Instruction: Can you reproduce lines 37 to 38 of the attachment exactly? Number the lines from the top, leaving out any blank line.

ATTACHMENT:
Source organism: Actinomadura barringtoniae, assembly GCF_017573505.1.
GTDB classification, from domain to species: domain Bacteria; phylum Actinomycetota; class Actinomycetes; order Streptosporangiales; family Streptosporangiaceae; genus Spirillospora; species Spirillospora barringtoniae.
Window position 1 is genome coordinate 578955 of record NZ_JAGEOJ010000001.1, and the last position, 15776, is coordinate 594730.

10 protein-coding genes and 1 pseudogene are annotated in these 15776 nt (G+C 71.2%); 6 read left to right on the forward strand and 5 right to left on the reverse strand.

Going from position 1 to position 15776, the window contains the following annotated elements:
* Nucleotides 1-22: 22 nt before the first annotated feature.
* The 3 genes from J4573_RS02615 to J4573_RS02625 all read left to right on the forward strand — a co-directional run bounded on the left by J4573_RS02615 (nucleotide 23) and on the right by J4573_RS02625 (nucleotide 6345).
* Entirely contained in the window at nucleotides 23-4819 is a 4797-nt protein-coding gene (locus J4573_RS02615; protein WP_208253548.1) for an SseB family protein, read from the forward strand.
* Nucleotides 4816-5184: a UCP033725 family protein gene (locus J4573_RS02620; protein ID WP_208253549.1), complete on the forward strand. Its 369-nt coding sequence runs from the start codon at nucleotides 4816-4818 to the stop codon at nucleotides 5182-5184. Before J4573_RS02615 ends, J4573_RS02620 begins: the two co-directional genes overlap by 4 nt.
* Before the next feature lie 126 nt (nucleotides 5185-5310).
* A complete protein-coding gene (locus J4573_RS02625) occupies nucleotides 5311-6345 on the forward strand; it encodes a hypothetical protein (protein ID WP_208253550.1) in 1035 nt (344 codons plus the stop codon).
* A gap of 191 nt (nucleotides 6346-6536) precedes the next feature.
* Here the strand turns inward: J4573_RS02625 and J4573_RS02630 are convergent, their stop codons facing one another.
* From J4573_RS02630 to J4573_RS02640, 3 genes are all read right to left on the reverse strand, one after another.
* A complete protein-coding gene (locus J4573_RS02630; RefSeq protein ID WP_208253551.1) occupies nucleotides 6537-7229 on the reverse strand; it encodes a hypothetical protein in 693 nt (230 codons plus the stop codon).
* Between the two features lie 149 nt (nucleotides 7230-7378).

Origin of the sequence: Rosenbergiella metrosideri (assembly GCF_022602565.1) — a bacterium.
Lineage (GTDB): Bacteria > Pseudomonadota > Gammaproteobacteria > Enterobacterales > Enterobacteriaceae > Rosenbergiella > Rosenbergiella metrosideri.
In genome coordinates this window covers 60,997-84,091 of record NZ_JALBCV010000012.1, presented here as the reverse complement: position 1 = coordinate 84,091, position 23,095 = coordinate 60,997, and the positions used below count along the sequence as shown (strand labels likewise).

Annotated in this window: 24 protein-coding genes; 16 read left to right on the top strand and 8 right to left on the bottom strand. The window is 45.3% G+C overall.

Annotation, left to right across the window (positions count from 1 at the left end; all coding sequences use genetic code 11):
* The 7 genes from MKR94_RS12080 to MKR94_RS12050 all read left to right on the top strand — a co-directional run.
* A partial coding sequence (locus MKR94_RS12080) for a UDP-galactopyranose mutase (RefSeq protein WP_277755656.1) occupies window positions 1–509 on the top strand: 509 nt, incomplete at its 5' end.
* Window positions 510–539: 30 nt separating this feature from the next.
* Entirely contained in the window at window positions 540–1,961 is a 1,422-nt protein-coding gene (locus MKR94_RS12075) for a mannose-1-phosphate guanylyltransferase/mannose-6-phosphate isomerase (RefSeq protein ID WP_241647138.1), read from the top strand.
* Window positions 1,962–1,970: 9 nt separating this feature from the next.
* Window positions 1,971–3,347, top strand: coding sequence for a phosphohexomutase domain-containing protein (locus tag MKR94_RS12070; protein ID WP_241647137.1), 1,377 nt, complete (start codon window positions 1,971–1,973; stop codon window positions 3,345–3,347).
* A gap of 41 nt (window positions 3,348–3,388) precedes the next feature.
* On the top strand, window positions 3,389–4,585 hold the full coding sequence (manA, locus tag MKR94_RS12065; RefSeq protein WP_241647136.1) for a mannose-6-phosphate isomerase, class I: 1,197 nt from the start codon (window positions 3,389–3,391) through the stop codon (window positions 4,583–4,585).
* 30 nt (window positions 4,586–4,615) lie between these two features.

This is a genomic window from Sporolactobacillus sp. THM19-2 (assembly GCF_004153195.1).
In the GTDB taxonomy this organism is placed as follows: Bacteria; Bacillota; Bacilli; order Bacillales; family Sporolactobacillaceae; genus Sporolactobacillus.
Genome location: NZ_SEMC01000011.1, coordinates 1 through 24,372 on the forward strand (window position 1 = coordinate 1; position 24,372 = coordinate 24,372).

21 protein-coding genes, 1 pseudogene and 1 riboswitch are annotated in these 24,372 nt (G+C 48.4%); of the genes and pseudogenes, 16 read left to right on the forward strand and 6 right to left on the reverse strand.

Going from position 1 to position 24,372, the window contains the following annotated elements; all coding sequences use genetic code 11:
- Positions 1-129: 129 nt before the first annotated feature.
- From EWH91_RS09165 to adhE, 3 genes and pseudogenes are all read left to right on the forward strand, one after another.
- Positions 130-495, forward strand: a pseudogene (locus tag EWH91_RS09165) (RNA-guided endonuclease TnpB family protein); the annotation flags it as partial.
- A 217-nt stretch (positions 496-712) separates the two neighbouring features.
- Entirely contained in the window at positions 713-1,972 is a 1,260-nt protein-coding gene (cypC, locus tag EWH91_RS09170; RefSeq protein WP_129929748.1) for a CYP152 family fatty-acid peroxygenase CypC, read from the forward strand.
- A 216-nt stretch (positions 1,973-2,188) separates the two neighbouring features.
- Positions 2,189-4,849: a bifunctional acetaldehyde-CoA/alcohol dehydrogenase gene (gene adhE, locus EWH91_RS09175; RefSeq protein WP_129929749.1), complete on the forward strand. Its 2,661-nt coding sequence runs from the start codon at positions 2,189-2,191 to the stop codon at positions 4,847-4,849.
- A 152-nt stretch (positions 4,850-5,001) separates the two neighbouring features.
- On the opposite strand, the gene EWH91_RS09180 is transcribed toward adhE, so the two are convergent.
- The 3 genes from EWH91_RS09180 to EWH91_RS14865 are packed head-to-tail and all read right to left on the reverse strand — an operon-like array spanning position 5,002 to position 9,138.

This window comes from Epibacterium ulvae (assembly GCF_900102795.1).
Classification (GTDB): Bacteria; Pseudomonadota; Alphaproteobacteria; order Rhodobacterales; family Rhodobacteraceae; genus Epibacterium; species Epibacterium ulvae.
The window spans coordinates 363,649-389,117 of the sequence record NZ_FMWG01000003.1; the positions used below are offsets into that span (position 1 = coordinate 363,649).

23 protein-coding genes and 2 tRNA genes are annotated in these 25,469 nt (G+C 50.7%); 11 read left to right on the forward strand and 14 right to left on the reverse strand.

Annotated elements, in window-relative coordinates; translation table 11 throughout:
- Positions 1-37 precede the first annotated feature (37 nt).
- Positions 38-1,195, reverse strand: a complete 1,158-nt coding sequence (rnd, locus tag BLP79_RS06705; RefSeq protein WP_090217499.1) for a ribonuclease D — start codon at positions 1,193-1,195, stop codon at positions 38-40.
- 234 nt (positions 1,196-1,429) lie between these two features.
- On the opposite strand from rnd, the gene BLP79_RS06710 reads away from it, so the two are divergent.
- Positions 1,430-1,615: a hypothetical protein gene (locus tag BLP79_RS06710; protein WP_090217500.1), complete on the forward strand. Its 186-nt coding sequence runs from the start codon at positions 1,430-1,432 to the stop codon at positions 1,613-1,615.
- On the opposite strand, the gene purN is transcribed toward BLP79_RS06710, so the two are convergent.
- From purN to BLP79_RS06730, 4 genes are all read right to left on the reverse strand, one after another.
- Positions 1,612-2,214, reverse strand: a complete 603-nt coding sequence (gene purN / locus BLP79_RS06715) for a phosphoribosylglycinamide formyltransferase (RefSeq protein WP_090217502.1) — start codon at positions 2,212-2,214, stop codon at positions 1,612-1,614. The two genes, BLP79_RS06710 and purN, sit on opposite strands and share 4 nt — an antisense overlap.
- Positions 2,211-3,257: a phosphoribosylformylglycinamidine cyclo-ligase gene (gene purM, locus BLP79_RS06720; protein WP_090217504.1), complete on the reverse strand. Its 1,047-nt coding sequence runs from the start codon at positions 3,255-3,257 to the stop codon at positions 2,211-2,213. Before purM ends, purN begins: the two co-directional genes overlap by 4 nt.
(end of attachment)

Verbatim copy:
- From EWH91_RS09165 to adhE, 3 genes and pseudogenes are all read left to right on the forward strand, one after another.
- Positions 130-495, forward strand: a pseudogene (locus tag EWH91_RS09165) (RNA-guided endonuclease TnpB family protein); the annotation flags it as partial.